Home » » Sketch and describe a bridge gauge. How is it used? What other instrument could be used in it place of the bridge gauge?

Sketch and describe a bridge gauge. How is it used? What other instrument could be used in it place of the bridge gauge?

Sketch and describe a bridge gauge. How is it used? What other instrument could be used
in it place of the bridge gauge?

The bridge gauge is also called the Lloyds gauge is reliable method in checking the wear down of
main bearing. The bridge gauge is of steel construction with machined faces which will rest on
the machined faces of the bedplate.

The bridge gauge is especially designed for the engine in question and cannot be interchanged
between engines. To check for the wear down using these method top halves of the bearing can
be removed and the halves of each journal relative to the machine uppermost face of the
bedplate is measured. This is done by placing the bridge gauge across the crank journal in the
place of the top half of the bearing. If the bearing has worn of the crank sagged, there will be a
clearance between the bridge gauge and the top journal. This clearance is then measured using
feeler gauges. The value is compared with the value stamped on the bridge gauge for that
journal, which are the manufacturer’s specifications.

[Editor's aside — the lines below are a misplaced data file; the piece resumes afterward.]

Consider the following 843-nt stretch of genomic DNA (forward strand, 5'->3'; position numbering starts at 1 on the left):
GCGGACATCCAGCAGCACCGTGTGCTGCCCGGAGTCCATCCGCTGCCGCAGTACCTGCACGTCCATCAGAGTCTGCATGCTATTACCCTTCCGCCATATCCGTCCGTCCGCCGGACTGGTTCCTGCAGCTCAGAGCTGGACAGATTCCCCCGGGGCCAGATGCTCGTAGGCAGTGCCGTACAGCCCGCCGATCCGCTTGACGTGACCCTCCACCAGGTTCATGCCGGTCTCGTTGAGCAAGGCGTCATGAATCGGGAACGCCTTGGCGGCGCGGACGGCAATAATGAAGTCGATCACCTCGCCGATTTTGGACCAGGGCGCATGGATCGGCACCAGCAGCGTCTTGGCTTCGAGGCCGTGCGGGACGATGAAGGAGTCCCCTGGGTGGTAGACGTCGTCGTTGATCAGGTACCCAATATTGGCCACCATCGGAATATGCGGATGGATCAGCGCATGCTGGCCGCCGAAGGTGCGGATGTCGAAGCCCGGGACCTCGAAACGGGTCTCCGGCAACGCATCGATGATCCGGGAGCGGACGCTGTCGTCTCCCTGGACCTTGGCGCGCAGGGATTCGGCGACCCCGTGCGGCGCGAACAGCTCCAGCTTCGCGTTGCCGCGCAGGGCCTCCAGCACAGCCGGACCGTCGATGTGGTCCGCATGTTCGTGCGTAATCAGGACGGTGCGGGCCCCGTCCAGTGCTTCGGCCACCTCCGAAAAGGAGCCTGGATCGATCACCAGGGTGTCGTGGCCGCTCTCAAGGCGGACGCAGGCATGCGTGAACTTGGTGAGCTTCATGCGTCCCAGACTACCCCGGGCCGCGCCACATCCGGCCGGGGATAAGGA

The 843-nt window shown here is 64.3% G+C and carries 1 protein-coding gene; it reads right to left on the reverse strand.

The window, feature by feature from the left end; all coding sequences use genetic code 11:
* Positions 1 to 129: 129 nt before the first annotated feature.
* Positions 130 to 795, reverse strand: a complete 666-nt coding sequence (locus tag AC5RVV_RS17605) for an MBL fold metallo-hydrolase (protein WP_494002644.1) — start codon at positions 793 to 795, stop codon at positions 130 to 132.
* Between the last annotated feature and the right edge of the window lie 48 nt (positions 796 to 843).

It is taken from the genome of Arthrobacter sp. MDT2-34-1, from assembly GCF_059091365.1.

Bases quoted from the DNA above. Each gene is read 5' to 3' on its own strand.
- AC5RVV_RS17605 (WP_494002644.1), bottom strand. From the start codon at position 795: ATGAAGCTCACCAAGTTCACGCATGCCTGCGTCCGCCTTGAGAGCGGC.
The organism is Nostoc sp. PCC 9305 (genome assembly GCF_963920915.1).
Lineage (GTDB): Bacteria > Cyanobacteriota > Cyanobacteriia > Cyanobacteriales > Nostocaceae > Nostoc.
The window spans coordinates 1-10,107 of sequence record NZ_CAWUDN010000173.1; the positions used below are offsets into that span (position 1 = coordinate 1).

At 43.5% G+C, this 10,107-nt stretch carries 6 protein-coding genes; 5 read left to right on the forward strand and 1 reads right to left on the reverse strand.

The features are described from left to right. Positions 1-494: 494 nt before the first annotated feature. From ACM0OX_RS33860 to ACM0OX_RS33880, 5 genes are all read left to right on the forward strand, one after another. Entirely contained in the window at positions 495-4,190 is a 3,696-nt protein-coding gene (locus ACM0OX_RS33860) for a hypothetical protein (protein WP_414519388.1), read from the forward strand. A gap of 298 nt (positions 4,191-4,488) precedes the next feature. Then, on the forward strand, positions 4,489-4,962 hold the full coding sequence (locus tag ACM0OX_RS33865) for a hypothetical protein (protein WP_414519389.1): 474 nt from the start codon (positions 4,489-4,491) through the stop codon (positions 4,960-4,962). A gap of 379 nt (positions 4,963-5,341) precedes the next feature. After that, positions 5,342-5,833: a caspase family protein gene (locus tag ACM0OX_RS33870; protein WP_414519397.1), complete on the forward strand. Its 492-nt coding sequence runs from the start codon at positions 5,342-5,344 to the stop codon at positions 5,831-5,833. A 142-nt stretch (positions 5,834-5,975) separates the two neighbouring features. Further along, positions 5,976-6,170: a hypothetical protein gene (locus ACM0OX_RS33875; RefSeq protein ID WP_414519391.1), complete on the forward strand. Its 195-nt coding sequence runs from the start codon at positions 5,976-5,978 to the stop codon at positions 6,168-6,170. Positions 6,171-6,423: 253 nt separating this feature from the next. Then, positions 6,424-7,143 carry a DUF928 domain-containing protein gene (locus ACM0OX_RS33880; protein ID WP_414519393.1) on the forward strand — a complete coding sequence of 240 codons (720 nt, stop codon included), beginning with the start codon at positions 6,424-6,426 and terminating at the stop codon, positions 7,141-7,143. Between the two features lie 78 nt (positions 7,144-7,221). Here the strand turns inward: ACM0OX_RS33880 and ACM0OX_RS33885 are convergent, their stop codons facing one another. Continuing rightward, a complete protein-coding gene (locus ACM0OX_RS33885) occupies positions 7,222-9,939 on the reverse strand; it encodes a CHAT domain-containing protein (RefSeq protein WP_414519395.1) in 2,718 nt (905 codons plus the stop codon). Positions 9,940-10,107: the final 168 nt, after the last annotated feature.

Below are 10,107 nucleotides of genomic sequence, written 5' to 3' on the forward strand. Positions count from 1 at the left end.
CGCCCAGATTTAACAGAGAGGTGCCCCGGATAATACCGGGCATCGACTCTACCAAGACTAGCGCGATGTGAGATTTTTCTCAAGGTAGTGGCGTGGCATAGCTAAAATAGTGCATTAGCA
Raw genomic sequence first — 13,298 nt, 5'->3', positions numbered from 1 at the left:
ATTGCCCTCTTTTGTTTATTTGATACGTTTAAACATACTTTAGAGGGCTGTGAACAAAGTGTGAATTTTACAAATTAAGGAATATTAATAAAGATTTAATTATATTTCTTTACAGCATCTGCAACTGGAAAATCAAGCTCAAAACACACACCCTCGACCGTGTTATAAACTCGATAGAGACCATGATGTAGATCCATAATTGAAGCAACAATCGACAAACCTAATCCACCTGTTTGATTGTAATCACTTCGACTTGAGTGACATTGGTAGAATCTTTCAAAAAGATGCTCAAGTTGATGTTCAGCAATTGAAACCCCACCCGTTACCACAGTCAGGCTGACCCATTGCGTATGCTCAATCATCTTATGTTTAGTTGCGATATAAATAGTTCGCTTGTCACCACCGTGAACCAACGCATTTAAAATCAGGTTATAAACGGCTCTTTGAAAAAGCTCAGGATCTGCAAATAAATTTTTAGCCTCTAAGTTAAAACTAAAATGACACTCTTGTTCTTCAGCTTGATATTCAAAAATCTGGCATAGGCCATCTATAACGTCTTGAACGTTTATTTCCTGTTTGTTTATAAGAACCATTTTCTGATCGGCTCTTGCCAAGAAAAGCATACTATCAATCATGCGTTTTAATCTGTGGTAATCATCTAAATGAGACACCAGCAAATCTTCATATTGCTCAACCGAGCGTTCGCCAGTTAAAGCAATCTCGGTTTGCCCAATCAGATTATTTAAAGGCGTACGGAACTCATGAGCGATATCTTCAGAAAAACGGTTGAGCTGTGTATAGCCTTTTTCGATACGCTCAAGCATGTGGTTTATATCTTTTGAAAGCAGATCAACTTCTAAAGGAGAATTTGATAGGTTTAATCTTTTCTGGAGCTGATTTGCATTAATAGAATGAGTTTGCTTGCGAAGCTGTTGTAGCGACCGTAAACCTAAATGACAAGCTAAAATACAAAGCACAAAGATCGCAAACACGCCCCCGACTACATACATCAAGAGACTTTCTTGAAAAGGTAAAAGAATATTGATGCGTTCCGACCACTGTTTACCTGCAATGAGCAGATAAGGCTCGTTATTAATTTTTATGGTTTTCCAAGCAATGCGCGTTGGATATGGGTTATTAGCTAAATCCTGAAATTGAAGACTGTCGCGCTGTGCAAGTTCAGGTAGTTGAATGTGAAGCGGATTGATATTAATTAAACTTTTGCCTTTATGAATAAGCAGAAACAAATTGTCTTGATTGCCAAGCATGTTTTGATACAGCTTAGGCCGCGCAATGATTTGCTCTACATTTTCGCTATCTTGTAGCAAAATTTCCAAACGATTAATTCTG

Any number readings should be recorded and attached to the engine, as a permanent record. If
the original gauge reading is subtracted from the new reading the result is the combined wear
down of the bearing and journal. However as the wear down on the journal usually very small,
the bridge gauge reading are usually accepted as the bearing wear down.

In some cases where to shaft has not sagged, but the bearing are suspected of wearing a
hydraulic jack is used to jack the crackdown on to the bearing. The bridge gauge is then fitted in
place and he clearance recorded, thus giving the bearing wear down.

There are several sources of error involved with using a bridge gauge. The feet of the bridge
gauge may have been placed on dirt, or there may be small burrs on or under the feet. These
faults will result in high readings. To reduce the chances of error, the surface below the bridge
gauge feet and the feet themselves as well as the journal should be thoroughly cleaned. In some
engines a specific location is scraped up for taking the readings so that the reading is the same
throughout the engine when it is new. If the bridge gauge is moved from this especially scraped
area, errors in readings will result. Instead of using the bridge gauge to measure wear down a
dial gauge, deflection gauge or a clock gauge can be used. A clock gauge is used in the same
manner as a bridge gauge, expect the clock gauge records the readings instead of having to use
feeler gauges.

There are several factors which contribute to bearing wear down such as:
1. Unequal power distribution in the cylinders
2. impurities in the oil such as debris
3. interruption in the flow of lube oil, which would cause overheating and possible melting of
the bearing metal
4. If different bearing are lined with different anti-friction material, then different rates of wear
would occur


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